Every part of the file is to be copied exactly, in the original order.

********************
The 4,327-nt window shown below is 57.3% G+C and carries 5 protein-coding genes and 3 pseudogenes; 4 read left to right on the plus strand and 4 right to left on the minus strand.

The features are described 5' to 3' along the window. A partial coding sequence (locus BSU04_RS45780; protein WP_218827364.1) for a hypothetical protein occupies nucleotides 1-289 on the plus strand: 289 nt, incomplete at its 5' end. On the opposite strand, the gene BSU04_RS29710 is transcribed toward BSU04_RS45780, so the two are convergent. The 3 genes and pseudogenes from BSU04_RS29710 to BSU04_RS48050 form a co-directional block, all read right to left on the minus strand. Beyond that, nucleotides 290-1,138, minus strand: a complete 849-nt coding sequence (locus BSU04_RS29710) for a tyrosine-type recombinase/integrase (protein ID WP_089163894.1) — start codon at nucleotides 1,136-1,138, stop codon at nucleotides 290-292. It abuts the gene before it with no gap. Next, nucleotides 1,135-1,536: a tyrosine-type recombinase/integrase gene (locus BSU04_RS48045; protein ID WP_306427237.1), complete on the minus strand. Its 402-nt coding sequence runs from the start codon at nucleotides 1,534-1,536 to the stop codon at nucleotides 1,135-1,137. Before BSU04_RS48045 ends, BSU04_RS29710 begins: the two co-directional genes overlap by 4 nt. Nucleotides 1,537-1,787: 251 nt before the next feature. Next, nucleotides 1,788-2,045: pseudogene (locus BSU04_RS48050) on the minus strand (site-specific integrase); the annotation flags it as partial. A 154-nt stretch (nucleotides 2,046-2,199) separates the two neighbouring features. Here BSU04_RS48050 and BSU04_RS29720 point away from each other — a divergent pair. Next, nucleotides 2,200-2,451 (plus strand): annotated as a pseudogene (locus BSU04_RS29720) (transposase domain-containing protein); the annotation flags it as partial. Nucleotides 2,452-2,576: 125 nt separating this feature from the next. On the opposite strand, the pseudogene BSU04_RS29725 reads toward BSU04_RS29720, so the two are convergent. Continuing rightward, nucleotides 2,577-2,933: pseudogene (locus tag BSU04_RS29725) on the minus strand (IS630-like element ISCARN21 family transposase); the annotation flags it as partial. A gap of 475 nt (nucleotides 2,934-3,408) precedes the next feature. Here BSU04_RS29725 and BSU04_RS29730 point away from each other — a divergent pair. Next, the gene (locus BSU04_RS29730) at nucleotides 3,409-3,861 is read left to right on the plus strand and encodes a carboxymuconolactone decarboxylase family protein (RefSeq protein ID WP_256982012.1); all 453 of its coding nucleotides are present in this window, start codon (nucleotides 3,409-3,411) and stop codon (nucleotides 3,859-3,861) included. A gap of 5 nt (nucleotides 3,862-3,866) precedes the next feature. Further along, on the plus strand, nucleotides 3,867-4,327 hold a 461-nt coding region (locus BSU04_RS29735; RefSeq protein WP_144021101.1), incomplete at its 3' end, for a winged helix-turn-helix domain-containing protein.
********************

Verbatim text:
The 4,327-nt window shown below is 57.3% G+C and carries 5 protein-coding genes and 3 pseudogenes; 4 read left to right on the plus strand and 4 right to left on the minus strand.

The features are described 5' to 3' along the window. A partial coding sequence (locus BSU04_RS45780; protein WP_218827364.1) for a hypothetical protein occupies nucleotides 1-289 on the plus strand: 289 nt, incomplete at its 5' end. On the opposite strand, the gene BSU04_RS29710 is transcribed toward BSU04_RS45780, so the two are convergent. The 3 genes and pseudogenes from BSU04_RS29710 to BSU04_RS48050 form a co-directional block, all read right to left on the minus strand. Beyond that, nucleotides 290-1,138, minus strand: a complete 849-nt coding sequence (locus BSU04_RS29710) for a tyrosine-type recombinase/integrase (protein ID WP_089163894.1) — start codon at nucleotides 1,136-1,138, stop codon at nucleotides 290-292. It abuts the gene before it with no gap. Next, nucleotides 1,135-1,536: a tyrosine-type recombinase/integrase gene (locus BSU04_RS48045; protein ID WP_306427237.1), complete on the minus strand. Its 402-nt coding sequence runs from the start codon at nucleotides 1,534-1,536 to the stop codon at nucleotides 1,135-1,137. Before BSU04_RS48045 ends, BSU04_RS29710 begins: the two co-directional genes overlap by 4 nt. Nucleotides 1,537-1,787: 251 nt before the next feature. Next, nucleotides 1,788-2,045: pseudogene (locus BSU04_RS48050) on the minus strand (site-specific integrase); the annotation flags it as partial. A 154-nt stretch (nucleotides 2,046-2,199) separates the two neighbouring features. Here BSU04_RS48050 and BSU04_RS29720 point away from each other — a divergent pair. Next, nucleotides 2,200-2,451 (plus strand): annotated as a pseudogene (locus BSU04_RS29720) (transposase domain-containing protein); the annotation flags it as partial. Nucleotides 2,452-2,576: 125 nt separating this feature from the next. On the opposite strand, the pseudogene BSU04_RS29725 reads toward BSU04_RS29720, so the two are convergent. Continuing rightward, nucleotides 2,577-2,933: pseudogene (locus tag BSU04_RS29725) on the minus strand (IS630-like element ISCARN21 family transposase); the annotation flags it as partial. A gap of 475 nt (nucleotides 2,934-3,408) precedes the next feature. Here BSU04_RS29725 and BSU04_RS29730 point away from each other — a divergent pair. Next, the gene (locus BSU04_RS29730) at nucleotides 3,409-3,861 is read left to right on the plus strand and encodes a carboxymuconolactone decarboxylase family protein (RefSeq protein ID WP_256982012.1); all 453 of its coding nucleotides are present in this window, start codon (nucleotides 3,409-3,411) and stop codon (nucleotides 3,859-3,861) included. A gap of 5 nt (nucleotides 3,862-3,866) precedes the next feature. Further along, on the plus strand, nucleotides 3,867-4,327 hold a 461-nt coding region (locus BSU04_RS29735; RefSeq protein WP_144021101.1), incomplete at its 3' end, for a winged helix-turn-helix domain-containing protein.